A good challenge to complacency is the question, "If you were on trial for being a Christian, would there be enough evidence to convict you?" As Secular Franciscans, we must also assess the impact that living the Rule has on our daily lives. Where is the evidence that our profession of Francisí Gospel way of life has changed us? I think we have to discern the answer in a couple of different ways, or else we are likely to sell ourselves short.
First, and most obviously, we have to look for ways in which the Rule has led us to see inconsistencies in our lives and lifestyles. Not that we will ever be free of inconsistencies - I donít believe Francis was overly concerned with consistency, and we shouldnít be either. However, we need to look for places where the Rule makes us uncomfortable - especially when weíre uncomfortable enough to change. If Iíve made a decision that goes against my natural tendencies, because the Rule made me aware it was important, I think I can safely say, "There - thatís something Iíve done differently because I am a Secular Franciscan." If the Rule makes me uncomfortable with some action and I do it anyway, that isnít automatically wrongÖbut I need to pay attention to that nagging concern. The Rule is supposed to make us uncomfortable - otherwise there is no need for conversion, and we know we need it, every day.
I suspect that most of the evidence of living a Franciscan life (for most of us) is harder to see. Much like a fish trying to find water, I think many Franciscans would have trouble seeing how different their lives are because of being professed, even if they are living the Rule extremely well and are role models to the rest of us. After all, most people who have a vocation to the SFO already have values and attitudes that are consistent with many aspects of the Rule - otherwise trying to live the Rule would be like pounding a round peg into a square hole. In those respects, living the Rule just reinforces those values and attitudes and provides new opportunities to put them into practice, but that doesnít make our living it less Franciscan!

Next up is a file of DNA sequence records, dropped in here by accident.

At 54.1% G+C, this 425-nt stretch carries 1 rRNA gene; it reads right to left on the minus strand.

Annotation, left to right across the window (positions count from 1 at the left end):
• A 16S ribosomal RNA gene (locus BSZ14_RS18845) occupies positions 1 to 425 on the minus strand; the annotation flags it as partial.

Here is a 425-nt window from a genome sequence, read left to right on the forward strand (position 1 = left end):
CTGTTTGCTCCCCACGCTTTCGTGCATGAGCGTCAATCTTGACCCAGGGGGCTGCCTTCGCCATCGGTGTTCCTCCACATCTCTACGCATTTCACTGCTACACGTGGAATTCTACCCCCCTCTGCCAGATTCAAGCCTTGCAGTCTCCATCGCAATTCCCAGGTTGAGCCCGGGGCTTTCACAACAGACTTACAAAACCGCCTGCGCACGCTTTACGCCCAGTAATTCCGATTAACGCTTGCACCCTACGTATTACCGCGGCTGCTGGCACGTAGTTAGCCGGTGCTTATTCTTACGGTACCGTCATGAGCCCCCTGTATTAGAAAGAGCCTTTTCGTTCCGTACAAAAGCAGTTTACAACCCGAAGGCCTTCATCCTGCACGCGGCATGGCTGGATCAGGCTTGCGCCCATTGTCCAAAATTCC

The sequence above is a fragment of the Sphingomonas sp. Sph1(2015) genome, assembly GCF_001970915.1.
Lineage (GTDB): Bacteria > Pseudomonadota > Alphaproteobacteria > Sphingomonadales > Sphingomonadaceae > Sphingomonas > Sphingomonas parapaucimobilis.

It occurred to me a few days ago that I could see one area in my life where I thought I was behaving in a particularly Franciscan way. In my work life, I have gravitated toward caring, long-term relationships with my co-workers; the friends I still have from twenty or more years ago are the evidence. Is valuing friendship part of my nature? Certainly. Has the importance of relationships in my life increased since I became a Secular Franciscan? Absolutely. Am I anywhere close to the goal of seeing Christ in everyone? No indeed - I have a long, long way to go! The best I can say is that I think the way I behave at work (at least when I am at my best) makes my workplace a better place. And I can feel good about that while still working on the rest!
The reason Iím writing about this is that it made me feel good to see something in my life that seems particularly Franciscan. I think we all need to take the time to see how we live in Franciscan ways - ways that make a difference, large or small. I donít think it matters if youíre doing it because itís the Franciscan way, or just because itís the right way for you - itís the doing that matters. Think about Christís parable of the leaven in three measures of flour, and remember that as Secular Franciscans, we are leaven. We are spread throughout Godís creation, in all layers of society, because the Kingdom of God is for everyone and we are a significant part of making the Kingdom present in our world today. May God give us listening hearts that we may know his plan for us, and the will to live it out dailyÖVickie